Patrick Mahan didn't have a ticket to the Orioles' home opener yesterday, but he may have had the next-best thing.
For much of the game, he had a clear view of the action from a spot on the seventh floor of the long B&O warehouse that serves as a backdrop for right field.
Mahan is one of several dozen waiters at the Camden Club, the posh, members-only restaurant and lounge that occupies the seventh and eighth levels of the 1,016-foot-long warehouse. Before and after the game, the restaurant was full of patrons. But during the game, when most people were in their seats in the stands, staffers were allowed to take a break and watch the action from the windows of the warehouse.
"We literally have season tickets," Mahan said, referring to his view down the right-field line. "It's one of the main attractions of this job."
"It's like having our own sky box," said Wayne Simonsen, another Camden Club waiter.
The Camden Club is one of many places in the warehouse that will be busy before, during and after the Orioles games this season -- and throughout the rest of the year as well.
Hailed as one of baseball's most unusual architectural features since the Green Monster in Fenway Park, the many-windowed warehouse was more like a department store yesterday, with something different happening on just about every level.
ARA Leisure Services runs the restaurant on levels 7 and 8 and a banquet hall capable of handling up to 1,200 people at a time on Level 6. Orioles owner Eli Jacobs has private suites on Level 5, and the main kitchen for the ballpark's club level is on the fourth floor. The Orioles' offices are on levels 3 and 2. And the first floor houses a variety of retail operations run by ARA, including Bambino's Pub, Pasttimes Cafe and the Orioles Baseball Store.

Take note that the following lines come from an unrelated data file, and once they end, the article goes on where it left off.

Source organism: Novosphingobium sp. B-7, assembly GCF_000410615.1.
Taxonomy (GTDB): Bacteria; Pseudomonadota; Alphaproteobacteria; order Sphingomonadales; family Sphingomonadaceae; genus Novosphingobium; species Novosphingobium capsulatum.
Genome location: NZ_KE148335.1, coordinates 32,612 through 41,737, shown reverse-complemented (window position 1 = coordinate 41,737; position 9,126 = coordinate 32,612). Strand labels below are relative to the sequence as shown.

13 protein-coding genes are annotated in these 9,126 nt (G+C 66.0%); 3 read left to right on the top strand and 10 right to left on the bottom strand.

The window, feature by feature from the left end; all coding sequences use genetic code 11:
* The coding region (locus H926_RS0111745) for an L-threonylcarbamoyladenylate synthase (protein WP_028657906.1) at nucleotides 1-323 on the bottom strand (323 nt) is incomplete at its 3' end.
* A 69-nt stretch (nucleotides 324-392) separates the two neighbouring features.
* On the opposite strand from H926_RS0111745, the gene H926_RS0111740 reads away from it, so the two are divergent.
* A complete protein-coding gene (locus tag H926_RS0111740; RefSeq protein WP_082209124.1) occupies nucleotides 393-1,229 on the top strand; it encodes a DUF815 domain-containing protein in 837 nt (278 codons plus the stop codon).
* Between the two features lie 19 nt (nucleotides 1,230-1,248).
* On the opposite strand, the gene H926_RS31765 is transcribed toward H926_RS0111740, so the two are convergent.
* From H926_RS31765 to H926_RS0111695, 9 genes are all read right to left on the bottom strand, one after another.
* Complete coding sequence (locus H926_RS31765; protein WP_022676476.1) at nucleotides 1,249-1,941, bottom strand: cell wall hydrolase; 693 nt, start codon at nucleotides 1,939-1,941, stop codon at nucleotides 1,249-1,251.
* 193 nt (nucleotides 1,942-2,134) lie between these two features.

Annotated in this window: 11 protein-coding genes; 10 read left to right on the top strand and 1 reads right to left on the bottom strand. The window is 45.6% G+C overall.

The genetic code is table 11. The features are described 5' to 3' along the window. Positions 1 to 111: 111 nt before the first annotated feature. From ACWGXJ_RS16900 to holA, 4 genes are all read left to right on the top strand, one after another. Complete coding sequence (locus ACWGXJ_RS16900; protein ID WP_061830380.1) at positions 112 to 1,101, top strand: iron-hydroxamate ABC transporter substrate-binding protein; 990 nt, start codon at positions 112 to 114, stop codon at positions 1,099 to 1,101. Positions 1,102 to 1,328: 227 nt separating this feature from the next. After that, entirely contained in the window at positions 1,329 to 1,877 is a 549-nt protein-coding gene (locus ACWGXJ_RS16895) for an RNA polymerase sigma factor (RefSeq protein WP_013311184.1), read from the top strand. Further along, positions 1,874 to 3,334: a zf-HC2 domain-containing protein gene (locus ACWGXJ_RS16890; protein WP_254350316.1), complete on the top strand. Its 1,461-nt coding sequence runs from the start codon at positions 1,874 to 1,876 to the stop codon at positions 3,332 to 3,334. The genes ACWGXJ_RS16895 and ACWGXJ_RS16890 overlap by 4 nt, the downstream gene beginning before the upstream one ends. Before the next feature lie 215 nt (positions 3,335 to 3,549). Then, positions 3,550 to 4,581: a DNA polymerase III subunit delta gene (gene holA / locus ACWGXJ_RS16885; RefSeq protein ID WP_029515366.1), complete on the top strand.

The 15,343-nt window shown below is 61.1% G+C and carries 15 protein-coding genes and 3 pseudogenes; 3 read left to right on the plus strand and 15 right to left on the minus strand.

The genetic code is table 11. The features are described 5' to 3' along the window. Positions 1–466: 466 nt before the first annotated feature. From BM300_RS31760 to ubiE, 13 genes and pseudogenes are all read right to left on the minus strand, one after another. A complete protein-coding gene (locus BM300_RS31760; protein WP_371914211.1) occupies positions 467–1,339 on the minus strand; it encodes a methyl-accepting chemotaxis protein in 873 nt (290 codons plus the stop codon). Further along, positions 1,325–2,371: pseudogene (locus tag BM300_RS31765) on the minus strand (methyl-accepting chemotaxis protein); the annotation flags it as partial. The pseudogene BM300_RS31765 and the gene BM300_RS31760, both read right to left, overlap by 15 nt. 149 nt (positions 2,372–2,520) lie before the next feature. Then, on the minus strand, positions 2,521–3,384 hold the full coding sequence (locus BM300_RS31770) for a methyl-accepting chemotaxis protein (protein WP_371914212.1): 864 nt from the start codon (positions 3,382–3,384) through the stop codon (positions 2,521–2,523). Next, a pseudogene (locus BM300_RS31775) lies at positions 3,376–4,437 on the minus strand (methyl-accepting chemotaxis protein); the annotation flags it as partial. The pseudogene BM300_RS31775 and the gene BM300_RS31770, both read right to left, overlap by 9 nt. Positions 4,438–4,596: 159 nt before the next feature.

Throughout the game, the Orioles store was mobbed with fans seeking Opening Day souvenirs.
Manager Ray Moran said the store sold out of commemorative programs and more than 2,000 baseballs marked "Opening Day 1992," at $15 apiece. Other brisk sellers, he said, were buttons, pennants, T-shirts, hats and pins. "Sales have been non-stop since we opened," he said.
More than a few people complained about the lack of programs. "You at least want to get something to take home," said Joseph Johnson, 23, of Elkton. "You see people walking around with 50 under their arms, but we can't get one."
"The problem is that we had a lot of people buying 20 or 30 at a time, and you can never foresee that," Moran said.
The Orioles reception area, on the second floor of the warehouse, was the destination for people who needed assistance with ticket snafus or locating someone at the ballpark. But there weren't too many emergencies after the first few innings.
Unlike the waiters who got a break during the game, the Orioles' switchboard operators didn't get much chance to rest. "Is there a game going on?" asked operator Vanessa Sandler.
In addition to the warehouse windows, many of the public spaces have TV monitors so people can keep track of the game while they're eating or shopping. One of the few places that didn't have a TV was the elevator, which was no fun for operator Lebro "Casey" Casagrande.
"Any score?" he asked people as they got on his elevator. "Did they score yet?"